Are you familiar with Jim’s Journal, the late 80s comic strip by Scott Dikkers, co-founder of The Onion? Jim reacts—or really, doesn’t react—to everything in his life with an understated, unemotional style, as in the comic where he observes, “I went to college, and it was okay.”
On the airplane home from my soon-to-be West coast hometown, I read Fifty Shades of Grey, and it was okay.
Actually, it was better than okay. It was an easy, pleasant read, perfect for a long plane ride. It was sexy and entertaining. But I was mostly struck by what it wasn’t. It wasn’t amazing or revolutionary or life-changing. It wasn’t unique or wonky or genre-busting. It didn’t scream “praise me,” “worship me,” “scorn me,” “fear me,” or “ban me.”
In fact, it was pretty ordinary. Ana, the heroine, is young for a romance heroine, and the book is in her first person POV, but those are about the only things that make the book unusual for its genre.
I’ve heard people complain about the quality of the writing, but I thought James did a good job with the depth of POV, simplicity of language, and consistency of voice. It’s not sophisticated writing, not flowery or particularly distinctive, but it’s solid and accessible, and that’s something I admire. (I was finished with Ana’s “inner goddess” by about quarter of the way through the book, but that image is unrelenting, so we’re all stuck with her.)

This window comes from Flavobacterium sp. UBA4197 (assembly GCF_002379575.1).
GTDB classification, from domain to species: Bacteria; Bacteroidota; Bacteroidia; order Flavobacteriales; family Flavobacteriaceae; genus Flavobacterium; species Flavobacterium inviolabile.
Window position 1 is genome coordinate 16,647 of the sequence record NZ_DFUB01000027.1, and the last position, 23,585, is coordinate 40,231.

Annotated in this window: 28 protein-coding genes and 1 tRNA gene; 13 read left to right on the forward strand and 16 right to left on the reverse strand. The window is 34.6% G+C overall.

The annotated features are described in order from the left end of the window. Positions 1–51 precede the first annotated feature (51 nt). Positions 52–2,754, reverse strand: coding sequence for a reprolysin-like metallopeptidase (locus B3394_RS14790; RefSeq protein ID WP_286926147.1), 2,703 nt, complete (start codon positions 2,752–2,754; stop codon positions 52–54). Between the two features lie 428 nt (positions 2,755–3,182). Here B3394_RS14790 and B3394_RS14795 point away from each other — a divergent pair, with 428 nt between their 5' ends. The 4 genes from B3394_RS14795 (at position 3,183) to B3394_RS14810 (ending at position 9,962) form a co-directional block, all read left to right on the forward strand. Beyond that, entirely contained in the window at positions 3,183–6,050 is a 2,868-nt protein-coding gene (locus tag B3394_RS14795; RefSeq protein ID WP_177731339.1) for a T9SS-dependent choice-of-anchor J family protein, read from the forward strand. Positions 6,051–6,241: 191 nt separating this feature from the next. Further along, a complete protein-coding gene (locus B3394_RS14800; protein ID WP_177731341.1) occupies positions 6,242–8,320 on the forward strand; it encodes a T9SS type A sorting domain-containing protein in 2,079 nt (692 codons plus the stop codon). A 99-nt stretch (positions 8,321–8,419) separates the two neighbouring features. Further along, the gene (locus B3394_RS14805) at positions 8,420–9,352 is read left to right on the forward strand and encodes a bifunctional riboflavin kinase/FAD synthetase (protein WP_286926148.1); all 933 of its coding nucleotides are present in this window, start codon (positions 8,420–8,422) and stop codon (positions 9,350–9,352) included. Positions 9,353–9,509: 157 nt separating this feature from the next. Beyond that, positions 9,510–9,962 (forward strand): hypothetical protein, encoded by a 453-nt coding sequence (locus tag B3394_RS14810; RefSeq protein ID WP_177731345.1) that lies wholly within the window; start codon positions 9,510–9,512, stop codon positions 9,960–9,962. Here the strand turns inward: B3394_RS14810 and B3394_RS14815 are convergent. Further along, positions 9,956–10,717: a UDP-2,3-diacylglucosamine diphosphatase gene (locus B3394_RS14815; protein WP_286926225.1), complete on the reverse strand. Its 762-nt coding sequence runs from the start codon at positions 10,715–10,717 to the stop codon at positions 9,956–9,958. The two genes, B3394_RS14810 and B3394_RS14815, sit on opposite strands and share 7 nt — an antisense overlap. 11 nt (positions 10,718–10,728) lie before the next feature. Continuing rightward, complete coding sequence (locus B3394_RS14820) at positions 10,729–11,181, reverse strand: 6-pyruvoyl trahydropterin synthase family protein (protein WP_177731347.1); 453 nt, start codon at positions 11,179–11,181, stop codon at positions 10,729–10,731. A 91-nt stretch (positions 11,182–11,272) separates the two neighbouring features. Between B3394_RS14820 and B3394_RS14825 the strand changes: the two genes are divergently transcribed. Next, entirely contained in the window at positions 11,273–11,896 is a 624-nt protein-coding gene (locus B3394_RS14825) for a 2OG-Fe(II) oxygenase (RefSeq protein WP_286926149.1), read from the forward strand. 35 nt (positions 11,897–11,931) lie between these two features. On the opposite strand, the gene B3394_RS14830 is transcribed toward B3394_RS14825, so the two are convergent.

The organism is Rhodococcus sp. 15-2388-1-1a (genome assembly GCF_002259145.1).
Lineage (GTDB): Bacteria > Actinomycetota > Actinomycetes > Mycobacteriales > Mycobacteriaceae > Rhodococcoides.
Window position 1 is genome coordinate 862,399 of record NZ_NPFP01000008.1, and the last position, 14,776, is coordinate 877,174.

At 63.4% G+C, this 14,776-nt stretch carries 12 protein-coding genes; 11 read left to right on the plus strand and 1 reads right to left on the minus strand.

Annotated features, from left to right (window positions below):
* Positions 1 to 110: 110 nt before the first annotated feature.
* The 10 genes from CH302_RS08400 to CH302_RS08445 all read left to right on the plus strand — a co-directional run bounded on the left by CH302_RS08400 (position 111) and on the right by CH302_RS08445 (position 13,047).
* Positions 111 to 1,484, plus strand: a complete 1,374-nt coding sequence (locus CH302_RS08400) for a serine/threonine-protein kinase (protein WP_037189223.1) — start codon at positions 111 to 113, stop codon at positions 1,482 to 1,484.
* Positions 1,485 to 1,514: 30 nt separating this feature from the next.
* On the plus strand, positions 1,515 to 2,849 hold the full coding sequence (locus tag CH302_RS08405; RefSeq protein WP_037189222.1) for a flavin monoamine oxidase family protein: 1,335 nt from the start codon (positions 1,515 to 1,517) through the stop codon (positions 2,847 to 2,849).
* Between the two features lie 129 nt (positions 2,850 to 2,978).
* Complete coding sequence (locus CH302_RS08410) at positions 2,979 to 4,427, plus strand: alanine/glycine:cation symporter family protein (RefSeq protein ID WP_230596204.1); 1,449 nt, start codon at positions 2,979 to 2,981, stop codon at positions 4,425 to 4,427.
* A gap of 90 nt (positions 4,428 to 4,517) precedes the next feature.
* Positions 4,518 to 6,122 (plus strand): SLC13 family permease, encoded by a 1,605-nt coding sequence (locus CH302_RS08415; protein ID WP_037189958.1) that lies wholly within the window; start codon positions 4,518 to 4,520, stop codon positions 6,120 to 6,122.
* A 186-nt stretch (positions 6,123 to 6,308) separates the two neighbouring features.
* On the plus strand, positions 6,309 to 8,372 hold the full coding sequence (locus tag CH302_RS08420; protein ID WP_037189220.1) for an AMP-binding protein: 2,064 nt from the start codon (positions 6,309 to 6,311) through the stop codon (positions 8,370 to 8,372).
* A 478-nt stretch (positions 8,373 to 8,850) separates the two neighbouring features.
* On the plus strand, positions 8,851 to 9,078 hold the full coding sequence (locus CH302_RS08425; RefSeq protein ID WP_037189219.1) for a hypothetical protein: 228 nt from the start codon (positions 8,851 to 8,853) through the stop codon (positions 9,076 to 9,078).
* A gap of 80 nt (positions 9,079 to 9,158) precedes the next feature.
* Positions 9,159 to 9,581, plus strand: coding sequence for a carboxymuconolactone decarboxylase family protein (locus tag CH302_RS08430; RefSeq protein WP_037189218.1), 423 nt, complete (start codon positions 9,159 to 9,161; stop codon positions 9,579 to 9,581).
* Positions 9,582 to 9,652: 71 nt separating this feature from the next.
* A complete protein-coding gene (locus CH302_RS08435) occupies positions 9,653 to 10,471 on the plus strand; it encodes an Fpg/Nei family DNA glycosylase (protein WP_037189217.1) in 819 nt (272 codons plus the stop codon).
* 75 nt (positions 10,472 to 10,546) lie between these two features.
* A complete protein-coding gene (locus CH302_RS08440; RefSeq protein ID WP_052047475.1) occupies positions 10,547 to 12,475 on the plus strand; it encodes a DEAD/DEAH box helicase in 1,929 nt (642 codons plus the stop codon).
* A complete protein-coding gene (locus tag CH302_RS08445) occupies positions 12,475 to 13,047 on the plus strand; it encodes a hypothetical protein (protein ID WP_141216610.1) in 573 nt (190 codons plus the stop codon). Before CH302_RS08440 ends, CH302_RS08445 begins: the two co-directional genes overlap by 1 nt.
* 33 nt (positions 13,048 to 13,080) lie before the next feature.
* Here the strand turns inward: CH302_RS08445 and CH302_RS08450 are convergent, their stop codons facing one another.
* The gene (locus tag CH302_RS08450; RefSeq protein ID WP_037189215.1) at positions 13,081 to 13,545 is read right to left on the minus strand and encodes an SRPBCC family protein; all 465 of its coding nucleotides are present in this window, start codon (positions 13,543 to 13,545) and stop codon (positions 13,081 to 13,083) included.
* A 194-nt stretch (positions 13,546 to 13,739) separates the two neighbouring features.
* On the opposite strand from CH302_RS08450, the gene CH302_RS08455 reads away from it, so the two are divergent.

Christian is rich and alpha, powerful and hot, a completely mainstream romance hero. The only thing that makes him at all unusual is his kinkiness, and frankly? At least in the first book, which is the only one I’ve read, he’s just not that kinky.
One thing that bothered me about the book—and I haven’t read other criticism of the book, so this may be the oldest news on earth—is the fact that Christian’s kinks are portrayed as the result of childhood damage. They’re something Ana needs to lead him away from. I’m talking out of alternate orifices here, but I’m guessing that if you’re sub or dom, that feels wrong, like books where someone is “converted” away from homosexuality—as if it’s a curable affliction and not just the way you are.
James does seem to at least partially acknowledge this issue in book one; it’s clear that Christian sees his kinks as part of him, while Ana sees them as evidence of damage. I’d like to see this split played with and addressed even more, which is part of why I’ll keep reading.
The other part of why I’ll keep reading is that I can’t stop. I like the characters. I am well and thoroughly sucked into their romance, and the sex keeps me turning the pages. It’s not the most amazing sex I’ve ever read, but it’s emotional and tied into the plot, and I think the contention that the book is porn is absurd. Fifty Shades is an erotic romance—well, strictly speaking, the first book is NOT a romance, not taken on its own, but the trilogy is—and it’s a pretty good erotic romance. And that’s really all it is. Which is a compliment. Seriously. With all the fuss one way and the other, the book could easily have disappointed me. But I read Fifty Shades of Grey, and it was okay. In the best possible way.